The Decision Book (Krogerus & Tschäppeler) summarises 50 – yes 50 – decision-making models. It includes the well-known matrix of urgent vs. important and Johari Window as well as the less conventional Swiss Cheese model, amongst others. With the many available models, the decision then becomes identifying which one would work best.

Nancy Kline coined the term Time to Think, relying on ten competencies to create spaciousness that encourages one’s best thinking. Independent thinking is a rare commodity; and that’s a pity, as it allows for innovation, development and growth. Such a vital skill that is in such high demand appears available for a short time only, reserved for the youth that flirts with imagination and constantly asks open-ended questions, like the infamous, “Why?”

Kline encourages the following when facilitating fresh thinking with a fellow human being:

attention; a sense of equality; ease; appreciation for one another; encouragement; a conscious decision around physical space; asking incisive questions; emphasis on and the understanding of diversity; sharing information; acknowledging and allowing for feelings.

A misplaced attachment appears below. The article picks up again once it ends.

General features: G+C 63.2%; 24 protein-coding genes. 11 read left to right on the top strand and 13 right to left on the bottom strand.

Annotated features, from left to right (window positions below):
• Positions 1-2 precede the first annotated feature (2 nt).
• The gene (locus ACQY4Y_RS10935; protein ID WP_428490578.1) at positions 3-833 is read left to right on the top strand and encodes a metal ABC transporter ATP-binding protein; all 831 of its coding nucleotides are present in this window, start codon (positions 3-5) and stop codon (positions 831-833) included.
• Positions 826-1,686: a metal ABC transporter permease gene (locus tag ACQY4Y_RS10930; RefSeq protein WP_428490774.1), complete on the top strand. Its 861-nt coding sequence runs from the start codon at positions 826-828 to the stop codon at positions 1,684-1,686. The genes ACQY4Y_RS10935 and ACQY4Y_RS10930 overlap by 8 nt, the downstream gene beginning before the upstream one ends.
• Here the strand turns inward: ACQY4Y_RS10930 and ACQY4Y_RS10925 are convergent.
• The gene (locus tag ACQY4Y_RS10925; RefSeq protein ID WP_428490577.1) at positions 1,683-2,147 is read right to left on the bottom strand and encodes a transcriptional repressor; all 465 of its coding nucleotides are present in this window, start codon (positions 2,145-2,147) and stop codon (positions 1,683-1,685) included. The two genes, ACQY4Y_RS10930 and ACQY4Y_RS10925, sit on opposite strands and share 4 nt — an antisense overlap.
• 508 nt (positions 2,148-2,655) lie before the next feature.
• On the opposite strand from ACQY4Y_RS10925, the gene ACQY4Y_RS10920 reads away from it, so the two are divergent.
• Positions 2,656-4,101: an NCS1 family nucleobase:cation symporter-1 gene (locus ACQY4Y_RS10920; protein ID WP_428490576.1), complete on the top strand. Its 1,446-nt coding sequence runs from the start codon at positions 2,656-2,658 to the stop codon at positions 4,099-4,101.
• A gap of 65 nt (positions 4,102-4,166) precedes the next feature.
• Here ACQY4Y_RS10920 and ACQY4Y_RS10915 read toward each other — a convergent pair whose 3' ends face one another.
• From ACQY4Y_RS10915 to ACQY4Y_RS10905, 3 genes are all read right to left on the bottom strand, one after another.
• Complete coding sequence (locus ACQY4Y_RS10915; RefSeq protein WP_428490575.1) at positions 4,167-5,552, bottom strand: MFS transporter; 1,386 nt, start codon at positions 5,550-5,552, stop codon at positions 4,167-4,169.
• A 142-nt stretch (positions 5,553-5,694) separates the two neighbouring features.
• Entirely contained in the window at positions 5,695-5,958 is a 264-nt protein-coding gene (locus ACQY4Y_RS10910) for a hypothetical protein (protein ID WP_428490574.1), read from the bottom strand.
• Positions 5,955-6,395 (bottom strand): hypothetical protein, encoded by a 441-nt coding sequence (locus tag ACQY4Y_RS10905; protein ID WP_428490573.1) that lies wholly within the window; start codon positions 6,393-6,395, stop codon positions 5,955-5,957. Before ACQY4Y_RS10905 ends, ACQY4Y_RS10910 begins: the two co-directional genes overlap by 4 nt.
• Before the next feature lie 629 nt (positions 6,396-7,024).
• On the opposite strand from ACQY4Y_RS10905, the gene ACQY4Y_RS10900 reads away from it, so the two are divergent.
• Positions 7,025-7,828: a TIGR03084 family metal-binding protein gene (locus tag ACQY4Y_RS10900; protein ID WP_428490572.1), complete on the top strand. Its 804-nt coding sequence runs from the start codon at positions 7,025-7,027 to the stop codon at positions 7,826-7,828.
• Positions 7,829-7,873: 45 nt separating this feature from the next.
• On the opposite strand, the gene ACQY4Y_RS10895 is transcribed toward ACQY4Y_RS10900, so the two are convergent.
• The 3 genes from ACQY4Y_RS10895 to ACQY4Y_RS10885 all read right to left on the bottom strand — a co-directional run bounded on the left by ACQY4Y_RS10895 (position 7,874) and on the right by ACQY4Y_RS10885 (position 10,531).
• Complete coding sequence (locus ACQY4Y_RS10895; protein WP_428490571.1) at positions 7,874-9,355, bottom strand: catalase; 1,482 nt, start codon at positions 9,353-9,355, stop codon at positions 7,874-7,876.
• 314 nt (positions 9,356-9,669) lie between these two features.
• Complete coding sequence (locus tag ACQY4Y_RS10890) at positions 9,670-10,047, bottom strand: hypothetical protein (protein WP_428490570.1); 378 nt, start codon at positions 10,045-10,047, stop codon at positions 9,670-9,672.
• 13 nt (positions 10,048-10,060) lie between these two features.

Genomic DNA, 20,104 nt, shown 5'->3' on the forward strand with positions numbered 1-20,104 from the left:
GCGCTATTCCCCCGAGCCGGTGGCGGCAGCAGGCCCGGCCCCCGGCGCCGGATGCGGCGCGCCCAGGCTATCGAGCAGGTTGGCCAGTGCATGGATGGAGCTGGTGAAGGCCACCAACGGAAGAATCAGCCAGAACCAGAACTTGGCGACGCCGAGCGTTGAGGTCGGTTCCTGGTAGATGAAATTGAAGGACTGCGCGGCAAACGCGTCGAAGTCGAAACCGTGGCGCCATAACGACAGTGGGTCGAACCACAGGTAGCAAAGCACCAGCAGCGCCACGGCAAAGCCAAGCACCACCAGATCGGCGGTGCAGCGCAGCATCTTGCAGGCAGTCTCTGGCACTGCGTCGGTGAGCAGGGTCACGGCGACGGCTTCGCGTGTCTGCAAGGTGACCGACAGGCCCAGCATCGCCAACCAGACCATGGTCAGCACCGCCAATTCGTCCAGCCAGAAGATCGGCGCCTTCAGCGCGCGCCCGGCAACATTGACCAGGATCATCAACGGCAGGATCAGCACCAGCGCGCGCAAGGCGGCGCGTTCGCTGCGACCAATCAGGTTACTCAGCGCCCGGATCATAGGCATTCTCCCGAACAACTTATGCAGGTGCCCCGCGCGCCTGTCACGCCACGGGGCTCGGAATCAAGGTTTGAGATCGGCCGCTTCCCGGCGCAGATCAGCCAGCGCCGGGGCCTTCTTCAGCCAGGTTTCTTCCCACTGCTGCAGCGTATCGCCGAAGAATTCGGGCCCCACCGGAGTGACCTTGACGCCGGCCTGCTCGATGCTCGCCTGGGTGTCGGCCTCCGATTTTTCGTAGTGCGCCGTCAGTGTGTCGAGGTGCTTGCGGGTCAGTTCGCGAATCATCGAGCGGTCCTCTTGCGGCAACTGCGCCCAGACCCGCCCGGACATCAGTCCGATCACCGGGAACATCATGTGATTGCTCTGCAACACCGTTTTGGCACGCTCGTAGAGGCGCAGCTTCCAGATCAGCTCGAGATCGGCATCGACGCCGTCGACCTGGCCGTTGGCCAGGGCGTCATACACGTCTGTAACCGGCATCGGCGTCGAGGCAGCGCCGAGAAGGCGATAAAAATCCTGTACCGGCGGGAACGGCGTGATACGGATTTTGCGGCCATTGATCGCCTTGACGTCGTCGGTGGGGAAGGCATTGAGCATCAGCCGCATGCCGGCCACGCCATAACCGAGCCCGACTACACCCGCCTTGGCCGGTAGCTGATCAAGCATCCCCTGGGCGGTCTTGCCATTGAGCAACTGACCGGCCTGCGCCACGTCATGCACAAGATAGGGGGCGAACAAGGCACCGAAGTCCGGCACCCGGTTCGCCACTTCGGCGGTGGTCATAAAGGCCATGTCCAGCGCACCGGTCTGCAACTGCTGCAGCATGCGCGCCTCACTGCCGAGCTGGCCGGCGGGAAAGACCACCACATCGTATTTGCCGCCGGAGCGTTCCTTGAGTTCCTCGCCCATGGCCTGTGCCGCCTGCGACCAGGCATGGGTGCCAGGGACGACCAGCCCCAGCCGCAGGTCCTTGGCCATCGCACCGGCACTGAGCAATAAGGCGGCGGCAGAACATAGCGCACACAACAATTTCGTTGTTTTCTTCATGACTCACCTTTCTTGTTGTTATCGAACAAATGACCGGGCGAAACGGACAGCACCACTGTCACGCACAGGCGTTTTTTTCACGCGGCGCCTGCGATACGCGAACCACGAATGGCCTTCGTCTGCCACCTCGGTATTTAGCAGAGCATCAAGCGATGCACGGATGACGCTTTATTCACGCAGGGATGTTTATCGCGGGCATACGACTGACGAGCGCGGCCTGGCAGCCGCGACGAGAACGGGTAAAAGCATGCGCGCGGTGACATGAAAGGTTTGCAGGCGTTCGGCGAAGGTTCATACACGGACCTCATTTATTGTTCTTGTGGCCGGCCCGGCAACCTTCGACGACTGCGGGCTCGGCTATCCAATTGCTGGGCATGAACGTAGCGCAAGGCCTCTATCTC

These proven capabilities are well-aligned to the behaviours practised by business coaches across the globe. According to the International Coach Federation, representing ethical and high-quality coaching, 77% of businesses are in a state of perpetual change, with priorities and strategies constantly shifting. Coaching is a proven means of supporting resilience, change management competence and innovative thinking.


While artificial intelligence and machine learning continue to dominate headlines and headspace as we brave this Fourth Industrial Revolution, the art of being human remains critical in the leadership of the future. While we claim to be more connected than ever – superficially delivering empathy through WhatsApp messages and diverting accountability with an email sent – World Health Organization reveals rising depression scores that may suggest that we are feeling more isolated than ever. Bookshelves are compressed with self-help books, advocating that one leans in, works less, thrives more, possesses grit, invests in a mantra, invests in self, invests in an island…